Keywords: Belarus, below-replacement fertility, cohort fertility, cumulative fertility, fertility increase, life tables
    JEL: J1 Z0
    Date: 2019–07
  9. By: Ion Stancu (Bucharest Academy of Economic Studies and Institute of Financial Studies, Bucharest,Romania); Dragos Haseganu (Financial Supervisory Authorityand Institute of Financial Studies, Bucharest, Romania); Alexandra Darmaz-Guzun (West University of Timisoara, Romania and Institute of Financial Studies, Bucharest,Romania)
    Abstract: The social pension system is a matter of particular complexity for any country and national authorities. National and international statistical and forecasting institutions, as well as research institutions, assume the complexity of the pension system as a major scientific and professional challenge for identifying social protection phenomena and designing a sustainable pension system.In this context, the Institute of Financial Studies (ISF) in Bucharest takes over this rebellion of concerns, proposing a series of studies on the sustainability of the Romanian pension system. Fortunately, our intention is to support previous studies conducted by demographics and social protection teams, as well as projections freely provided by relevant bodies (Eurostat, US Census Bureau, INS, CNSP, CNPP, EFOR, etc.).In this first ISF study we summarize, in the first part, the specialized literature, especially Romanian, with approaches to the specificities of pensions in Romania compared to the European countries, in the second part, the demographic evolution and tendencies in Romania, in the third part and fourth, the projections on the number of pensioners versus the number of taxpayers and, respectively, the projection of the financial balance of the pension system in Romania. Our studyassumes, with appreciation, the updating of the many previous projections of the established institutions and the attempt to explain contextually demographic and social protection phenomena.
    Keywords: the social pension system, demographic trends, social contributions and benefits, the financial balance of the pension system
    JEL: C15 C87 H55
    Date: 2019–05
  10. By: Andreea Claudia Crucean (West University of Timisoara, Romania)
    Abstract: Thispaperaims topresents the relevant aspects regarding the implementation of principles and rulesof corporate governance in the Romanian banking system.The purpose of the articleis to investigate the theoretical and legislative basis whichcontrolsthis area, but also research practical cases on this subject. Based on the review of nationaland international literature, the case study was based on a sample of 17 commercial banks from Romania.Usingcollected data from the official banks' websites, it was analyzed the details of chosen corporate governance elements: the management system, the shareholder and organizational structure, the financial control and audit, as well as if the banks offer disclosure for theapplicable governance codes. The main conclusion which resultsfrom thisstudy case is that,the information available to public provides details about the management structure and the audit department, but this information is not very detailed, the information about the professional experience of the members or the benefits that these credit institutions obtained from the application of corporate governance codes are not described, in some cases even missing.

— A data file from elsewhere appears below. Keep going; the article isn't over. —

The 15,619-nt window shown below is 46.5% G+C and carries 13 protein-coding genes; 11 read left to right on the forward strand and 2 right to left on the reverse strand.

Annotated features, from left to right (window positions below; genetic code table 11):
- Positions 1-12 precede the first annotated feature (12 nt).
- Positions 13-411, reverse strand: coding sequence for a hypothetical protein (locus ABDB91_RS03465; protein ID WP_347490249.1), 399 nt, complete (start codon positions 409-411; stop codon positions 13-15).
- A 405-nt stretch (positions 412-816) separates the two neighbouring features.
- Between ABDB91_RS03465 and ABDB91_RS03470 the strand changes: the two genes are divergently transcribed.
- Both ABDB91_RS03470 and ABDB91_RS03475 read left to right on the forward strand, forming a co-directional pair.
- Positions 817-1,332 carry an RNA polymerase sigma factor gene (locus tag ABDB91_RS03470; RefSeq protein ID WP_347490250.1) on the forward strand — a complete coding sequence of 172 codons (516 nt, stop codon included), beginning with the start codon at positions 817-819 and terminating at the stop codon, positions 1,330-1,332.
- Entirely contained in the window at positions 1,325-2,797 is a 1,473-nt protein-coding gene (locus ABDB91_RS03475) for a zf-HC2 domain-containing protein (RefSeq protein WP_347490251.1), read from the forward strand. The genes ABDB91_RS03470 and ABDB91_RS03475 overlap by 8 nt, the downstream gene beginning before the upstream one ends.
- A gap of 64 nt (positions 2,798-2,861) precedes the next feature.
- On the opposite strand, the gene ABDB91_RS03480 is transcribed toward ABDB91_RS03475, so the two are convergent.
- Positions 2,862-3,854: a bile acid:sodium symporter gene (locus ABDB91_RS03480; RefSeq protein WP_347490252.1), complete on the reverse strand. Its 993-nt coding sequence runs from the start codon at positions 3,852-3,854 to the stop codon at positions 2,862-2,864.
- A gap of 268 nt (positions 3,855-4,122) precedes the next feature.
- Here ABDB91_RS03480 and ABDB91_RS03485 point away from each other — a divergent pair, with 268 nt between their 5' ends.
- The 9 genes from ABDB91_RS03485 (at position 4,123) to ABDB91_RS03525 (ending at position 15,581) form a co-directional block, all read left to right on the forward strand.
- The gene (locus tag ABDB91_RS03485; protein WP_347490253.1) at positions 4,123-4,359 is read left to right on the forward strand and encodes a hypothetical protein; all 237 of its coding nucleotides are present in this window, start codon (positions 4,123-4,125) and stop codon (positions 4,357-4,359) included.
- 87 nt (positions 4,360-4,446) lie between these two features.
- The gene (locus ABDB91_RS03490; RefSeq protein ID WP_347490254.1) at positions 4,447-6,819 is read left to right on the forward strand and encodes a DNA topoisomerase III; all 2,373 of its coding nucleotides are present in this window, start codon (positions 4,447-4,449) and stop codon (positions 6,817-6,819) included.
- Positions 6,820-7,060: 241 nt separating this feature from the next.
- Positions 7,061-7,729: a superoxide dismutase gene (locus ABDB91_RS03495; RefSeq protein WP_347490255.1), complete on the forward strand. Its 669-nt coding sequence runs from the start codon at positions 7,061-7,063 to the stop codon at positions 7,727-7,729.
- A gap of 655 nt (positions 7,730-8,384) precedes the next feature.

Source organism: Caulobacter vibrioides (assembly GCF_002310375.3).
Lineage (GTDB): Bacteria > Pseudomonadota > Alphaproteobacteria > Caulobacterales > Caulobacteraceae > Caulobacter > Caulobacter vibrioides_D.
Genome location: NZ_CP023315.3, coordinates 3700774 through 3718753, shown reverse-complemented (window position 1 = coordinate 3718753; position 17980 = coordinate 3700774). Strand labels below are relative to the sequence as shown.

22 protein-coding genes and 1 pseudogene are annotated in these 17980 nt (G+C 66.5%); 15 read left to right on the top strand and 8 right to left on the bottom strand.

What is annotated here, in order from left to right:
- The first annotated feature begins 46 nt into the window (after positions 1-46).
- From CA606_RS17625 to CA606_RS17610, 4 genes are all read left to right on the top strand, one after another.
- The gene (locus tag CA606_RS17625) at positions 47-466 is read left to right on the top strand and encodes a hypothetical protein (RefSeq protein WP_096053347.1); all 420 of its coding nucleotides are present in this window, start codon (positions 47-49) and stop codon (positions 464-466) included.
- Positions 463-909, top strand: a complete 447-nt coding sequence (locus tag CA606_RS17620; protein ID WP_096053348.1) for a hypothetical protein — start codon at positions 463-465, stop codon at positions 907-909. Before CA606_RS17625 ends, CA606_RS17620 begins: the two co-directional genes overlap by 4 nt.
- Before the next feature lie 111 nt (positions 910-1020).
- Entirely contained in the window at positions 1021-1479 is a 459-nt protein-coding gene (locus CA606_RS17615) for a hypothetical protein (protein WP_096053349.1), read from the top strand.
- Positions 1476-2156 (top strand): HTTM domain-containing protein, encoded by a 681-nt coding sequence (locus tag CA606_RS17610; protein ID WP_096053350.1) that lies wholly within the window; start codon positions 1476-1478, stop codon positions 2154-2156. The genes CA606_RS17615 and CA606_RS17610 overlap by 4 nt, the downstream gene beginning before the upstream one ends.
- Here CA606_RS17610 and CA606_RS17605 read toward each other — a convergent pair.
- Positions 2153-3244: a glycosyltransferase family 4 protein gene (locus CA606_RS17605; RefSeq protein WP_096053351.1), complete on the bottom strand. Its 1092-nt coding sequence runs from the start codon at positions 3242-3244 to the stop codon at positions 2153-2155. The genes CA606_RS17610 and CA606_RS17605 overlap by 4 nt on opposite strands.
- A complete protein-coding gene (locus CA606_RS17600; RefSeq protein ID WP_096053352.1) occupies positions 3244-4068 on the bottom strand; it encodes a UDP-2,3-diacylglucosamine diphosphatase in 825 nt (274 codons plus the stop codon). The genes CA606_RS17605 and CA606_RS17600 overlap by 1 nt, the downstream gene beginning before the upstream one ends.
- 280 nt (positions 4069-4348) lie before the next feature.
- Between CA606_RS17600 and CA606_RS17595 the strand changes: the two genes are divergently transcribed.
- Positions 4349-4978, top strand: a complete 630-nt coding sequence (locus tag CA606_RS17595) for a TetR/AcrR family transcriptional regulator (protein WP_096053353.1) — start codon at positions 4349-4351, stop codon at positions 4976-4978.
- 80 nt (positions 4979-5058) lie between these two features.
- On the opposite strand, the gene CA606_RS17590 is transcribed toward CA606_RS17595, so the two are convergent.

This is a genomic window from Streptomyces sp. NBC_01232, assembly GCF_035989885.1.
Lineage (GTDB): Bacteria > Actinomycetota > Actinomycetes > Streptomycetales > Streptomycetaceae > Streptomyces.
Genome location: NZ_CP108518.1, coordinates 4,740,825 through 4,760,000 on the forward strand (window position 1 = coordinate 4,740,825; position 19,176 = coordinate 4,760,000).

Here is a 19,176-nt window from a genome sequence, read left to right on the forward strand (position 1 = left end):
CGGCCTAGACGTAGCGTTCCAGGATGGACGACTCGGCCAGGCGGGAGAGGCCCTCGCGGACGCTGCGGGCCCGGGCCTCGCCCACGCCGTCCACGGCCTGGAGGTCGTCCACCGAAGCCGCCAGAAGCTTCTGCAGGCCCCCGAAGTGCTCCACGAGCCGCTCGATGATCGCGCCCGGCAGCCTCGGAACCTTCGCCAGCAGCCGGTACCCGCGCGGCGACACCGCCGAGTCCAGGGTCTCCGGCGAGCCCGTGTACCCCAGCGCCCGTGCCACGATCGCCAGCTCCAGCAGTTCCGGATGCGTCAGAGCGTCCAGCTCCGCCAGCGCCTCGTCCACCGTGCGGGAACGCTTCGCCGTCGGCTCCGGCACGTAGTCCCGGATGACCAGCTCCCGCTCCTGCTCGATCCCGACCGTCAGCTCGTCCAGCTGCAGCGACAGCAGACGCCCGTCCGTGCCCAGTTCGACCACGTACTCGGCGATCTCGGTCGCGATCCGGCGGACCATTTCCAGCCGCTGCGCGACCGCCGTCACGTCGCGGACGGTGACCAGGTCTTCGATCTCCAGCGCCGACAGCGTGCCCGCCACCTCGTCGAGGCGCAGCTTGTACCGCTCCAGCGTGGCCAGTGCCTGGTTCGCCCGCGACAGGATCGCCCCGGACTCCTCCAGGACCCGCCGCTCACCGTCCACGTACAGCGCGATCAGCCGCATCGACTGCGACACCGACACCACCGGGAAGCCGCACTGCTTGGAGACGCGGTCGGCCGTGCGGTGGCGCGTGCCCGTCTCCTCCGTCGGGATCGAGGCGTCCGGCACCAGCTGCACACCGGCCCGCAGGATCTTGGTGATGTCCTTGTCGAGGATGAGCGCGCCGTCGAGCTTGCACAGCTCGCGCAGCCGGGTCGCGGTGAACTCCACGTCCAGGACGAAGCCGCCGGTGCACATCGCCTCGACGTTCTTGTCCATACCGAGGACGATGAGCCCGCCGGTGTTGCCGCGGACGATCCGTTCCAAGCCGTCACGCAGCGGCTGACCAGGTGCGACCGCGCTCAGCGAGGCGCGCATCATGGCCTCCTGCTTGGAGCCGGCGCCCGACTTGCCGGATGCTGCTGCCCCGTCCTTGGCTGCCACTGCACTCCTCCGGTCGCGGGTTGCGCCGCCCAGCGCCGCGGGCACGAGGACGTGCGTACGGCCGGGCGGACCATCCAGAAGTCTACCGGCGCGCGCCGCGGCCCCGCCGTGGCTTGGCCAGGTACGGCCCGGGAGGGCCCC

Keywords: corporate governance, financial audit, disclosure, banking system, dual system, unitary system
    JEL: G30 M14 M41 M42 M48
    Date: 2019–05
  11. By: Magdalena Vlahova-Veleva (Sofia University “St. Kliment Ohridski”, Faculty of Economics and Business Administration)
    Abstract: A single currency could bring both benefits and challenges, hence, this paper examines one of the various dimensions of euro adoption. Moreover, although previous studies have illuminated the euro effect on inflation and trade, the research on manufacturing remains limited. The paper aims to make an assessment of whether euro area accession has an impact on industrial output in the context of the manufacturing sector, as this sector is considered to have a crucial role for sustainable economic growth. The research fits a panel regression model for seven-euro area member states from Central and Eastern Europe and covers a 16-year period from 2003 to 2018. The findings suggest that the participation in the monetary union might increase manufacturing turnover for its members.
    Keywords: Economic and Monetary Union, euro, panel regression, manufacturing.
    JEL: E50 L60 O52
    Date: 2019–07
  12. By: ITF
    Abstract: This report assesses freight connectivity in Central Asia, focusing on Kazakhstan, Kyrgyzstan, Mongolia, Tajikistan and Uzbekistan. It provides recommendations for improving connectivity and the policy processes required to achieve this. The report also offers advice on how regional co-ordination can improve freight efficiency and connectivity. The analysis, both qualitative and quantitative, covers questions related to hard infrastructure, policies and regulatory frameworks.
    Date: 2019–05–14
  13. By: Ion Stancu (Institute of Financial Studies Bucharest); Andrei Tudor Stancu (Norwich Business School, UK); Iulian Panait (Financial Supervisory Authority)
    Abstract: In each issue of the Financial Studies Review, we update and publish the Financial Stability Index (FSI) of our Institute of Financial Studies, which tracks the correlation between economic growth and macroeconomic and financial factors in Romania.We constructeda composite index using a linear combination of financial variables that are considered to have a significant impact on economic activity. These financial variables are weighted with respect to their cumulated two quarters impulse response on GDP growth, as estimated by a VAR model.Developing such a composite index of financial stability or financial stresshas two main utilities:•The analysis of the correlation between financial variables and the real economy placed in the context of different historical episodes of financial crisis. Also, this correlation analysis reveals, in each period, the significant positive or negative contribution of each financial variable to real economic growth. Following this analysis, the FSIcan measure the impact of economic and financial policy measures aimed at mitigating financial crises. The short-term prediction of real economic growth estimated by forecasting the next period evolution of the real economic activity (GDPt+1) using current period GDPtand FSItand economic and financial variables in the FSItcomposition.